My client does not know what he wantsWednesday, July 29, 2015
AGES ago I wrote an article about the fair price for a website, to which there was no hard conclusion. The fact is the price varies as widely as the ideas you have for your website.
What you think is simple might be complex and expensive. At the same time what you think is complex could be really easy in this day and age and affordable too.
The best bet is to get a few quotations to compare and become familiar with some of the questions you need to ask to satisfy yourself that you are getting value for your money.
While there is a responsibility for the person commissioning a web designer to do their due diligence, there is equal responsibility for the web designer to break things down in terms the client can understand. The web designer needs to ask enough questions to pull information out of the client. We have to remember that people seeking web design services may not have a clue what it costs or what web designing entails.
Designers frequently tend to ask what the client's budget is, whether they want content management, or if they will be hosting videos or need e-commerce.
But as much as a client should have an idea of what he can afford, and an idea of what he wants, more often than not clients only know what they don't want when they see it.
How do you get the information you need as a web designer if the clients themselves don't know? After all, you are not psychic. Well, here is a simple strategy that works more often than not.
Firstly, if your client has no budget, avoid giving him a ballpark figure without details. From their point of view, they can only understand what they see. So show them three different websites, preferably some you have created, but not necessarily, and let them know how much they cost and briefly explain why.
The websites do not have to look vastly different, but they need to represent low, medium and high costs so the client can appreciate the range of possibilities. You are selling a product they might not know much about. Just like a car on the lot, you have to explain the features of each car so the customer can appreciate the price difference. That will help them to determine what they can and can't accept at a given price point and whether they need to up their budget or not.
Secondly, use design jargon -- but explain it. Use design jargon, because they need to use the right terms, as using layman terms can get confusing for you both. However, you must explain what the design jargon means.
So say: "Would you like the ability to make changes to the website on your own? If so, I can provide you with a what's called a Content Management System" as opposed to "Would you like a content management system?".
Say: "Would you like people to make purchases from your website with a credit card? We could add e-commerce to the website to facilitate this?" As opposed to "Will the site need e-commerce or a payment gateway?"
Don't ask them how many pages they will need. No one knows how many web pages they need right from the get- go. In fact, no one wants to limit themselves to stuffing everything on one page. It is better to explain that a basic website can consist of 4 - 12 pages containing a Home page, About us, Contact, Articles, Gallery, Product, etc. Help them figure out how many pages they need by working with them to determine what needs to go on the website and determining how to categorise everything.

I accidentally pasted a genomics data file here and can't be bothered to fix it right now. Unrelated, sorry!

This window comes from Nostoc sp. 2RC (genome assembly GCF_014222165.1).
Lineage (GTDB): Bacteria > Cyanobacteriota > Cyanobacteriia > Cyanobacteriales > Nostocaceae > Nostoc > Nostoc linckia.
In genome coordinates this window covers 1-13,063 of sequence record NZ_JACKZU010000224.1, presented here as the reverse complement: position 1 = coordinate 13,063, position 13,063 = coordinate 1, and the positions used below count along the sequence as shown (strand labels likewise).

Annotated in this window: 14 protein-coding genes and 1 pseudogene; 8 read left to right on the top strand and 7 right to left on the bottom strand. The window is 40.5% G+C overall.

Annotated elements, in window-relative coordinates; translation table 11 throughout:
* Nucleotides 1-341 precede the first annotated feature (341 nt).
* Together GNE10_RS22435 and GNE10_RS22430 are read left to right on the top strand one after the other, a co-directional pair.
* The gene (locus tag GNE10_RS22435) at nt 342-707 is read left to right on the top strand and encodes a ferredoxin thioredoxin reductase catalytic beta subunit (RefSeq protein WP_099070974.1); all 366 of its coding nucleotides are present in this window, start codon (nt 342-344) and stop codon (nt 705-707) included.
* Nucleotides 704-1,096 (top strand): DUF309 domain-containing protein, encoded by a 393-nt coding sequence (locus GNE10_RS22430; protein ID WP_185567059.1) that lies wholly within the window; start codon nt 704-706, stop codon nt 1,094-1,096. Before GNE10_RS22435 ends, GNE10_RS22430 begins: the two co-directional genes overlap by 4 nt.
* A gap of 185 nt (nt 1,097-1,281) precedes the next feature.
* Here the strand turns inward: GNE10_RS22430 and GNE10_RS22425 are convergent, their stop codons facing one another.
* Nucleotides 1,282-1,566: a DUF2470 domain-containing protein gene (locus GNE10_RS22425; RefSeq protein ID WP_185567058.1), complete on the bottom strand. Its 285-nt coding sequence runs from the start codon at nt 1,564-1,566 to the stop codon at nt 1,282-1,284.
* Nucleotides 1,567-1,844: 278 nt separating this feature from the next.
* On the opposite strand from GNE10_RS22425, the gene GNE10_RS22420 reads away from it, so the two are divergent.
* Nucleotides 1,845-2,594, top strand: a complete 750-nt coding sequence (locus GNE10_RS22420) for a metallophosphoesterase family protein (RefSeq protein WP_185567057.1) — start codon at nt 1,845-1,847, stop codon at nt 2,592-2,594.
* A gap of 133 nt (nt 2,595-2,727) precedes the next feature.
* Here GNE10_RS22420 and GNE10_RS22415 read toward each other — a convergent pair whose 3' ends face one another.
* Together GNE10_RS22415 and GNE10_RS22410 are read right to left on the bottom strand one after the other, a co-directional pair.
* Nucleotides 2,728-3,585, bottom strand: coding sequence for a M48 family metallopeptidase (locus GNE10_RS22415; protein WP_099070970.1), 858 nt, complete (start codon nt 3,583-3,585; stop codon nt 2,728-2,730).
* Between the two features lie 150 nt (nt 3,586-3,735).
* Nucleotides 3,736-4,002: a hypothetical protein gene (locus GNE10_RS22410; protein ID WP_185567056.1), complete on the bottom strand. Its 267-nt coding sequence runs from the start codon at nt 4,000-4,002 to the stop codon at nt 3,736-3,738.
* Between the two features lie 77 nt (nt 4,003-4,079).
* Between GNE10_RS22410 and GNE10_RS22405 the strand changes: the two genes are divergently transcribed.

If there is a cost to add any additional pages that come up with afterwards, let them know up front.
The most important questions are: "Will I be expected to create the content?" and "Do you already have web hosting?" These questions may sound simple, but believe it or not, some people do not refer to the words and images on a website as content, nor do they understand what web hosting means. These are terms web designers have become familiar with in their career that they sound like regular terms. The very same way "equity" and "hedge fund" sound like regular terms to a finance professional.
Still, use the terminology, because you need your client to refer to apples as apples with you to avoid confusion. But the moment you see hesitation on his face, freely explain what you mean by content. "Will you and your team be providing me with the images -- pictures, graphics and logos -- or will I be acquiring or creating that content myself?" Explain that it drives up the cost if you do.
Also ask: "Do you already have a domain name -- as in the website name -- bought and in your possession? Have you already purchased web hosting space on the Internet for the website, or will I have to purchase that?"
Even if this feels tedious, it is your responsibility to understand your client and make him understand you. It puts him at ease and avoids confusion early.
Nothing is worse than asking if he will provide the content and by content he thinks you mean the title for each page similar to what you would find in the contents of a book. When the time comes he will ask, "Why is the website blank?" you will then stare at him in confusion because he has not provided you with anything to put on the site.
In closing, yes, your clients should know what they want, but in the event they don't, do not panic. Ask some direct questions to try and help them paint the picture. At the end of the day this will benefit you both in having a good relationship, and relationships are all about communication.
Kevin Jackson is an animation, design and technology professional. He's also the public relations director of the Jamaica Design Association (JDA). Contact the JDA at firstname.lastname@example.org.